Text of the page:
New foe treated with old guns – supportive role of steroids in the treatment of acute severe hepatitis E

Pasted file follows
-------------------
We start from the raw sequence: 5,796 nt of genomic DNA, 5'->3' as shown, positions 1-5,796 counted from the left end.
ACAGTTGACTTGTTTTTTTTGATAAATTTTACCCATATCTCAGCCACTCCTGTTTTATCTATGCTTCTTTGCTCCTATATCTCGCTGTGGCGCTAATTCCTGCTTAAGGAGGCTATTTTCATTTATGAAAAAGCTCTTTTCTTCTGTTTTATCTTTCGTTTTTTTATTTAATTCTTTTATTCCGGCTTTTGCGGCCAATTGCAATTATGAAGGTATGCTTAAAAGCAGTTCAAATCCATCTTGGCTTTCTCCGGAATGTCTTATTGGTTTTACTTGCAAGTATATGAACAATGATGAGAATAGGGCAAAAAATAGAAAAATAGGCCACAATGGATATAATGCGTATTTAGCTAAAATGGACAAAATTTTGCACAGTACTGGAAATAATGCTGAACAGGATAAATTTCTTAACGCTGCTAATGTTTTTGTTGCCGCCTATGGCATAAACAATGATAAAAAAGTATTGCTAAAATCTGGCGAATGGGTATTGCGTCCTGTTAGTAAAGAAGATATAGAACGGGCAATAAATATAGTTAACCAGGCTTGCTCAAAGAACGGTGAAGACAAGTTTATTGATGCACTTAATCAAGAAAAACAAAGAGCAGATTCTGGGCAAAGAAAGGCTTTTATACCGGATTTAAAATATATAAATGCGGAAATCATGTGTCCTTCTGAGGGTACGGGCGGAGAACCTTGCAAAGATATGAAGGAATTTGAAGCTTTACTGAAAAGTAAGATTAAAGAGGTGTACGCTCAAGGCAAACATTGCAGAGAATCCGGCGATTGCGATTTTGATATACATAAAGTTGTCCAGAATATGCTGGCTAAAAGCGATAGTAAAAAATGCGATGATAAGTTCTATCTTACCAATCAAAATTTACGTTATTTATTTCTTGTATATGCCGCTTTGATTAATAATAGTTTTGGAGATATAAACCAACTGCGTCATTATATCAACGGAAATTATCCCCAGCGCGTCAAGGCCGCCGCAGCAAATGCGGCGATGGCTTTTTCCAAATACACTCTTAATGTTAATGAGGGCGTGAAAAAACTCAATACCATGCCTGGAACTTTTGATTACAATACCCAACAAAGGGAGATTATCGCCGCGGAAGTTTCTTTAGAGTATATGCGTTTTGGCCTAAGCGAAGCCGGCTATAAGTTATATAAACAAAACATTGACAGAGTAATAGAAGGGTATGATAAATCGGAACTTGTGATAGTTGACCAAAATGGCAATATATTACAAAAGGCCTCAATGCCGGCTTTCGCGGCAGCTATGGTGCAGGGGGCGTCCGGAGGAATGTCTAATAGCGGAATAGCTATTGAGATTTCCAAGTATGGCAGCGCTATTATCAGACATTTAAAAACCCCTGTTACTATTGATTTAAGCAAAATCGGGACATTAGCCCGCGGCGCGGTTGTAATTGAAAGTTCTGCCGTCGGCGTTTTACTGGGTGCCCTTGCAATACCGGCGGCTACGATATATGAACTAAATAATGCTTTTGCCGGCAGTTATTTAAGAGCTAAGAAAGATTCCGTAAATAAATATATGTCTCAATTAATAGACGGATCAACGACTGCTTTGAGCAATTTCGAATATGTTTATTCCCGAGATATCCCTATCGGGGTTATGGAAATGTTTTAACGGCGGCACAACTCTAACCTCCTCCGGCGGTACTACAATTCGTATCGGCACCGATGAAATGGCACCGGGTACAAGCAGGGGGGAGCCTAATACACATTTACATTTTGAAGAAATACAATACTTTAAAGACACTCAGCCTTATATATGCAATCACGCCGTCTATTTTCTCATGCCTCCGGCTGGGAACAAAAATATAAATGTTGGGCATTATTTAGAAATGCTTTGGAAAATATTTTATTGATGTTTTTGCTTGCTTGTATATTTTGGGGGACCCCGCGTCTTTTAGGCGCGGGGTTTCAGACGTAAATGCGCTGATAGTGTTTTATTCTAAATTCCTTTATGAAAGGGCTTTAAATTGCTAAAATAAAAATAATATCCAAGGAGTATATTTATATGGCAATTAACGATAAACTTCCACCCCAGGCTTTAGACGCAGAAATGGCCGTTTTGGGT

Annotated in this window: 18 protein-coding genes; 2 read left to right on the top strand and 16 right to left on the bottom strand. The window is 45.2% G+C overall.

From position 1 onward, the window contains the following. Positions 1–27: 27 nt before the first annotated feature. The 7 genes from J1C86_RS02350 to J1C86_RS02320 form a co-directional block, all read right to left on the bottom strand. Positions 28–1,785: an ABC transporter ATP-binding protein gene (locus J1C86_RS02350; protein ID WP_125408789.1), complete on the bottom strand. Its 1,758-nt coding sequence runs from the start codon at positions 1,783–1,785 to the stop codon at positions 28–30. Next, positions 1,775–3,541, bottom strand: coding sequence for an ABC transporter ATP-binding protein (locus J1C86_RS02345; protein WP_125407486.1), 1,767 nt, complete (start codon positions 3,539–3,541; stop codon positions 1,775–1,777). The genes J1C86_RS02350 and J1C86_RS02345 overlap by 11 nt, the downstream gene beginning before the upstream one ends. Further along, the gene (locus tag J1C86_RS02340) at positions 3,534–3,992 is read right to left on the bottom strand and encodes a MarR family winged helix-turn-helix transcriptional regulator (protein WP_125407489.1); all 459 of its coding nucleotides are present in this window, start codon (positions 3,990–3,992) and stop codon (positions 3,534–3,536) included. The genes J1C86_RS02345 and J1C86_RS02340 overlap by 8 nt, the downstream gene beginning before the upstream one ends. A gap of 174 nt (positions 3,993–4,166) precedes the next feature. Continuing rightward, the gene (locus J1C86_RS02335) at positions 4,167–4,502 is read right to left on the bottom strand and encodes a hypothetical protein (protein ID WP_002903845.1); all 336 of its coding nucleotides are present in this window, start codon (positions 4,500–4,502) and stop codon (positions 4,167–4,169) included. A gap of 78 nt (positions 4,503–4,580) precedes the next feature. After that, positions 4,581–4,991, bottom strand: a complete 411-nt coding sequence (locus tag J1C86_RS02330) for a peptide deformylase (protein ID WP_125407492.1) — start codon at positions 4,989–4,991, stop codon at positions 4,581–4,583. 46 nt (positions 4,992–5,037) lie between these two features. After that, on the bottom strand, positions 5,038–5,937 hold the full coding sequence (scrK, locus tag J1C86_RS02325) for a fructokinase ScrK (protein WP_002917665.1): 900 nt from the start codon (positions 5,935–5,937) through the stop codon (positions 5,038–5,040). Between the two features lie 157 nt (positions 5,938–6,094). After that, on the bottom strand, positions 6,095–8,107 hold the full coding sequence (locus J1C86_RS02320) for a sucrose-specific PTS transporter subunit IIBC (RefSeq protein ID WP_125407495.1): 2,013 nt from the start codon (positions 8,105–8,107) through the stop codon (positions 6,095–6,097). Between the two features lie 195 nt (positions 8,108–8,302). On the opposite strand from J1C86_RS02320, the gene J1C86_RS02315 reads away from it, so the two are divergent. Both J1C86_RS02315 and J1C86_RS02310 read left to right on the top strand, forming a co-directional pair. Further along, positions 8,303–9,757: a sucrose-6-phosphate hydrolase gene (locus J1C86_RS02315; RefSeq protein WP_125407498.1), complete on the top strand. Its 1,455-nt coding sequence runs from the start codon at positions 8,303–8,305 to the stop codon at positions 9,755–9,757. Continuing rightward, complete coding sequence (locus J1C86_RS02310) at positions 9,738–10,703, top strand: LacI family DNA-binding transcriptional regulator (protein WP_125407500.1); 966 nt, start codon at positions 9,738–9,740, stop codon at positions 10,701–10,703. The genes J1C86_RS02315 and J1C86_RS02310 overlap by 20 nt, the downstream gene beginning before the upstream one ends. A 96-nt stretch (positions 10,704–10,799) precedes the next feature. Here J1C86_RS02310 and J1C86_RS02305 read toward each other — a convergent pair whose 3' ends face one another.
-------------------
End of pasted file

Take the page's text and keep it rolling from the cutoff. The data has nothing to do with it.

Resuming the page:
Hepatitis E virus (HEV) is a major cause of acute viral hepatitis in many parts of the developing world. It is responsible for both sporadic infections and large scale epidemics and may be associated with significant mortality during pregnancy. Over the past two decades many serological and nucleic acid based diagnostic tests for HEV have been developed, including several reverse transcription real-time polymerase chain reaction assays (RT-qPCR). One of the most widely used of these RT-qPCRs is that developed by Jothikumar and colleagues (Journal of Virological Methods 2006, 131, 65-71). Whilst reviewing this assay we calculated the predicted melting temperature of its TaqMan probe and consequently synthesised a minor groove binder (MGB) version in order to increase its hybridisation stability. In this report the performance of the original unmodified probe is compared with that of the MGB-modified version. We demonstrate that the MGB-modified probe detected HEV RNA in plasma samples from six patients with serologically confirmed hepatitis E in whom the unmodified probe had failed to detect HEV RNA. Sequence analysis of the ORF3 segment targeted by the RT-qPCR was possible in 4 of the 6 patients and revealed an identical C→T single nucleotide mutation in the probe binding region in each case.